The Glenmorangie Company has installed a new solar array at its bottling plant in Livingston as part of a wider investment programme to double capacity at the facility.

The 1,476 panels covering the majority of the building’s roof are part of an eight-figure investment across operations at the Scotch whisky group, which owns and makes the Glenmorangie and Ardbeg single malts. Following a record year of sales, the company is expanding capacity at the plant to meet increasing demand.

The solar array will allow Glenmorangie to cut costs and carbon output as it seeks to achieve net zero by 2040. Work at the Alba Campus bottling plant, which includes the installation of a new fast line and two additional buildings, started in November 2021 and is expected to be completed by the end of next year.

The company, which is owned by Paris-based luxury goods empire LVMH, opened the purpose-built plant in Livingston in 2011. It currently employs about 150 people.

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"We’re putting sustainability at the heart of the expansion of our Alba bottling plant," facilities director Michael Scotland said.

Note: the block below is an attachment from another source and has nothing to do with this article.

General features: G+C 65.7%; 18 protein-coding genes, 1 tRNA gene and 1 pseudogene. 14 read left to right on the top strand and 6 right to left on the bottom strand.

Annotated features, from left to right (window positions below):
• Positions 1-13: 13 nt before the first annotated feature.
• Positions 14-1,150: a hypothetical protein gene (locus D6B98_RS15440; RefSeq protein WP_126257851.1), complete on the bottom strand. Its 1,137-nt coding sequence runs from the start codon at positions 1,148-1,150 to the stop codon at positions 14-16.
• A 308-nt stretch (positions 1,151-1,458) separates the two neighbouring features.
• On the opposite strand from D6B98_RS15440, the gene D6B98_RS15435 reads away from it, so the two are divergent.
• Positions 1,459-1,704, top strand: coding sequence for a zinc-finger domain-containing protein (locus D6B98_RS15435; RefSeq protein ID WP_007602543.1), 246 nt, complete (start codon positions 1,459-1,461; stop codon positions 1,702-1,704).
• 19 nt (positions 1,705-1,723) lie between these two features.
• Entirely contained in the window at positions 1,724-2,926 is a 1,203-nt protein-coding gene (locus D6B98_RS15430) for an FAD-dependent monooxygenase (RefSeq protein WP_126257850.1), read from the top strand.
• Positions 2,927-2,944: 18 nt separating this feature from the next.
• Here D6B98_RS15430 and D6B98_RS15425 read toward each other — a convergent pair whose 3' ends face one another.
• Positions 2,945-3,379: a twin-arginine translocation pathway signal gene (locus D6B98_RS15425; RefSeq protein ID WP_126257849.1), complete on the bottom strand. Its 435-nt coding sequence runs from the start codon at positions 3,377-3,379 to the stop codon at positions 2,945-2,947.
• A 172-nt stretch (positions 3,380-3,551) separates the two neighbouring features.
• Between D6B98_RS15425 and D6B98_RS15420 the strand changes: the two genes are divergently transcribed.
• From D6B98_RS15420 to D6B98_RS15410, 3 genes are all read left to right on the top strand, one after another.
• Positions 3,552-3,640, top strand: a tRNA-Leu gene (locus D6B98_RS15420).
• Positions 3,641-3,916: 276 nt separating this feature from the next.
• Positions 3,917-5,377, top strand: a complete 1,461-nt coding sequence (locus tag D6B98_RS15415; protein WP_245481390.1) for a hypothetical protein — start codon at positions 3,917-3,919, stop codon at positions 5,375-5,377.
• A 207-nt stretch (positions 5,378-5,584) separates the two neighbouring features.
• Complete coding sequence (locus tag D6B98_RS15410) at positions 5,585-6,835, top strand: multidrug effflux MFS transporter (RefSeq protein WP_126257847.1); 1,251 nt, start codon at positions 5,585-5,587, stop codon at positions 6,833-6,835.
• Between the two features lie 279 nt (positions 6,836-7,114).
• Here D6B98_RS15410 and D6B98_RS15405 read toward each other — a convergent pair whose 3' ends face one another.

"Our capacity will be increasing with new high-speed lines being installed over the coming year. At the same time, we have installed solar panels to reduce our current reliance on the national grid."

In January, Glenmorangie announced its “best-ever” sales performance as its recovery from the pandemic gained pace. Expansion in the online and direct-to-consumer markets helped to overcome the downturn in hospitality and travel retail during the previous 22 months of Covid lockdowns.

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The distiller added that it expected to beat 2021’s record performance during the current year, paving the way for investment plans of “tens of millions of pounds” annually. This includes the construction of new warehousing near its Glenmorangie distillery in Tain, new still houses at Ardbeg on Islay, and other low-carbon upgrades.

“We have key projects already in motion or completed at our sites including the solar array at Livingston, [and] the installation of an anaerobic digestion plant in Tain as part of our Dornoch Environmental Enhancement Project (DEEP)," operations director Peter Nelson said.

“We also continue to work in partnership with other distilleries on new hydrogen energy trials with many more projects in the pipeline to achieve our 2040 net zero ambition.”